Sunday, October 29, 2006

Open House

In the 8 1/2 years that we've been married, Steve and I have regularly attended and/or joined no less than 6 churches. Before you label us "church hoppers," please know that the majority of these church changes have had to do with either a) moving or b) Steve's career change.

And you know what? It's not easy to become integrated into a church community. People in churches already have friends who know them, who have a shared history, who can share jokes over coffee after the worship service. And the newbies, if they're anything like me, will stand awkwardly in the crowd for a few minutes and then bolt out the door. Honestly, that time of "fellowship" after the service can be brutal for a person who is new to the congregation.

It was always nice when people introduced themselves to us and welcomed us to the church. But often, what happened (and please, I know I'm guilty of this, too) is that the brief introductions were as far as it went...the next Sunday, the people were back in their circle of friends and we, the newbies, were bolting out the door, too intimidated to break into the tight-knit group.

But here's what made the difference: People invited us into their homes. I was always thrilled to be invited, thrilled that someone cared enough about getting to know me and my family that they would extend the invitation. When people invited us into their homes, they made themselves vulnerable to us--see, this is where we live our lives... this piece of furniture that was my great-grandmother's, this piano that I never play in public, this dog with the obedience issue, these books that I read, this room that hasn't been redecorated for 15 years...And in response to this gift of hospitality, we felt more comfortable sharing our stories and our lives. I couldn't have cared less if the plates were chipped or if they were fine china. The food could have been frozen TV dinners, and it wouldn't have mattered. What mattered was that we were becoming part of the community.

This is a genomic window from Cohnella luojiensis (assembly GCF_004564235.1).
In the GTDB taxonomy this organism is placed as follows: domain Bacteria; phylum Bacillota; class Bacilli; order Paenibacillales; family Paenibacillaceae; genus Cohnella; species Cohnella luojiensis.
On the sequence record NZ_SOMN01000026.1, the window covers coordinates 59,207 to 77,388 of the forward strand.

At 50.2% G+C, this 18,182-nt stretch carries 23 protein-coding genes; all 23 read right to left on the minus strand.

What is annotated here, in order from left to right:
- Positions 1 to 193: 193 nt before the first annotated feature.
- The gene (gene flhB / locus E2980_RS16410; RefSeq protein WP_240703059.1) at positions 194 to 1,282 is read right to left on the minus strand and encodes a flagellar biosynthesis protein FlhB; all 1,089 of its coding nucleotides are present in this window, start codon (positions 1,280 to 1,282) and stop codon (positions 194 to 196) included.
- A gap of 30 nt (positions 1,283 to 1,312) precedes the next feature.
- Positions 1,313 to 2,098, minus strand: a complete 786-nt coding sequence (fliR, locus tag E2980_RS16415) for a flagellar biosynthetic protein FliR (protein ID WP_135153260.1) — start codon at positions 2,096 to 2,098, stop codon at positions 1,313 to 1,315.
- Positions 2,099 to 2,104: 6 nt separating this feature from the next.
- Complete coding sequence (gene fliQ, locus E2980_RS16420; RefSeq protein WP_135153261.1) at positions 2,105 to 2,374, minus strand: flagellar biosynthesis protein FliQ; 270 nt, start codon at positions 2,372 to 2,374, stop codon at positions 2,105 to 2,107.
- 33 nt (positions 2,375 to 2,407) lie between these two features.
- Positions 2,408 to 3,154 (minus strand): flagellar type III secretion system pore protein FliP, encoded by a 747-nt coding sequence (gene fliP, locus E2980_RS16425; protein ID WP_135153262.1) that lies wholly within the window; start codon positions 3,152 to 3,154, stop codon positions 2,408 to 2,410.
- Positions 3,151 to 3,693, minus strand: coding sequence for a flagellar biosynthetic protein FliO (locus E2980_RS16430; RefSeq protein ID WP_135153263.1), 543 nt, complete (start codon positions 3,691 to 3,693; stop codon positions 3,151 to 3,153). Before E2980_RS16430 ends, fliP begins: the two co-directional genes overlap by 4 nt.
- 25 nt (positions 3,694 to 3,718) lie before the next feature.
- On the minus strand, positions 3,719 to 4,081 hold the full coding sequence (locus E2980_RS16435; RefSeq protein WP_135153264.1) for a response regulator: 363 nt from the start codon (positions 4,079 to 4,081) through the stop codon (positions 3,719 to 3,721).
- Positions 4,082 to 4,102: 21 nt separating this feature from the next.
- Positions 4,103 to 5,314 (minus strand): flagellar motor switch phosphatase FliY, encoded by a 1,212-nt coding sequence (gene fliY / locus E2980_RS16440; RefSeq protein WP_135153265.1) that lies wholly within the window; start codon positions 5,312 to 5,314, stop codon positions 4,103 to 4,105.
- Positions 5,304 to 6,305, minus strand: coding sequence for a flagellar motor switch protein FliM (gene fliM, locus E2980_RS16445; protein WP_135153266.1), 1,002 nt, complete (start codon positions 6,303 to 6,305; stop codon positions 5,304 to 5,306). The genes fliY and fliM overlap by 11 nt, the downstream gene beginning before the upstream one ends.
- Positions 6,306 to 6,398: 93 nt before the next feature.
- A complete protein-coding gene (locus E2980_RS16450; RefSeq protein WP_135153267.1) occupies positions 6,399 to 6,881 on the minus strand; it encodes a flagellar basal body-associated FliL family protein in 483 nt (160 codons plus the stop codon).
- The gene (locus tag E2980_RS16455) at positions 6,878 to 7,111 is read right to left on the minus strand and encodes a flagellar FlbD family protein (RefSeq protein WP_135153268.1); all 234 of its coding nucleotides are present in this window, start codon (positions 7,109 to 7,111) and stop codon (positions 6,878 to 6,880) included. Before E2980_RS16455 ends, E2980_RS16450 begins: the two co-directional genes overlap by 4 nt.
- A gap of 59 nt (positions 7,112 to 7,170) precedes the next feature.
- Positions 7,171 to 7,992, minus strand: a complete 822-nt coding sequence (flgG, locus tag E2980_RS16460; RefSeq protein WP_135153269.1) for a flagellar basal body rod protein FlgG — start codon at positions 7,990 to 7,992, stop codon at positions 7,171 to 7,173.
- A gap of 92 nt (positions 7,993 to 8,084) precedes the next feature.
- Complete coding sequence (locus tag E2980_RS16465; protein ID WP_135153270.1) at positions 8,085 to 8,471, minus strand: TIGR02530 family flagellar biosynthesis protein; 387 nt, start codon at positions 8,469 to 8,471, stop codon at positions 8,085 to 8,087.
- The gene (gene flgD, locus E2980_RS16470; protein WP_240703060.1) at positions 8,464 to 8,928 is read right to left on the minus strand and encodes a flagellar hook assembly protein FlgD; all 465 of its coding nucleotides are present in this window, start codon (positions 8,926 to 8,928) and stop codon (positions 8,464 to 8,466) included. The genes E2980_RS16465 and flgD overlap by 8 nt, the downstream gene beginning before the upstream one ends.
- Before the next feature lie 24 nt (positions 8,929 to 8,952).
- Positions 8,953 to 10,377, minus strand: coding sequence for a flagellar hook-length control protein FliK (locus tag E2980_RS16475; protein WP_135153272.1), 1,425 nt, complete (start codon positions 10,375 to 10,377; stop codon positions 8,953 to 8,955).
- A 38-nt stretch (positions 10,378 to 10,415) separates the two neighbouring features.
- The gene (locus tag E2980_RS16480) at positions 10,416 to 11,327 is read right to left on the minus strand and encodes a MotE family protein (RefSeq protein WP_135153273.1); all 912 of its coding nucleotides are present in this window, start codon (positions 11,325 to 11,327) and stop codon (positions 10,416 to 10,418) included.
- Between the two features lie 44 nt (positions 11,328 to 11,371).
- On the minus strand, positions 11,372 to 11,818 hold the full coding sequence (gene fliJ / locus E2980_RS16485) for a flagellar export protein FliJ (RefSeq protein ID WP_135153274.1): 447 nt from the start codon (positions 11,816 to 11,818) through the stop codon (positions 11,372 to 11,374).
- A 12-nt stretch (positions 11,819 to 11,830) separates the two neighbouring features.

I'm thinking about this today because Steve suggested we invite an acquaintance to our apartment for dinner, and my first reaction was, "No way. Our apartment is too small. We don't even have a proper table to eat on. What would I cook in this tiny kitchen that could possibly impress this man?"
Wrong. Wrong. Wrong. Was I actually going deny this man hospitality because things wouldn't be perfect? In my pride, I easily forget the power of Christian community.

I've enjoyed a book, Re-imagining Spiritual Formation, which tells the story of Solomon's Porch Community, a church in Minneapolis. In this book, Pastor Doug Pagitt and the SP members talk about their Wednesday night dinners, which are large, informal gatherings that happen in members' homes. What I remember clearly is how Doug explains that they intentionally leave tasks incomplete--the table unset, the salad untossed, that sort of thing-- so that anyone who wants to can join in and be part of the group effort. Perfection is not the goal; building community is. It sounds lovely, and I would love to invite myself to a Solomon's Porch Wednesday night dinner sometime. Better yet, I'd love to start something similar here.


superstar said...
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chelle said...

I haven't been a church newbie in 20 years, weird. Your perception is right on about the circle of folks that week after week, month after month etc. convene with hardly ever a newbie in the bunch. I am highly guilty of this, worse yet I am one who sometimes wants to bolt out the door because it is just easier that actually trying to start up a conversation--I hate to even admit it. This is a good thing to talk about and to really put our hearts into.

Anonymous said...

Love this - I have had Soup's On at my house for 3 years on Thursday nights - we moved to church this year and it is not the same!!!! There is something about a home !!! Jane

Anonymous said...

I totally understand this, I am finally feeling like I know someone and you make me want to invite someone over who I just met today who doesn't really know anyone like me. It's hard to put yourself out there and not know if any one with accept you.

julie F

Miriam said...

Hey, Dana. I came across your blog via Andy Booth's site. Love it! This post so resonated with some things stirring in me. When I get a chance, I think I'll link it in a post on my blog.

Blessings - look forward to visiting again.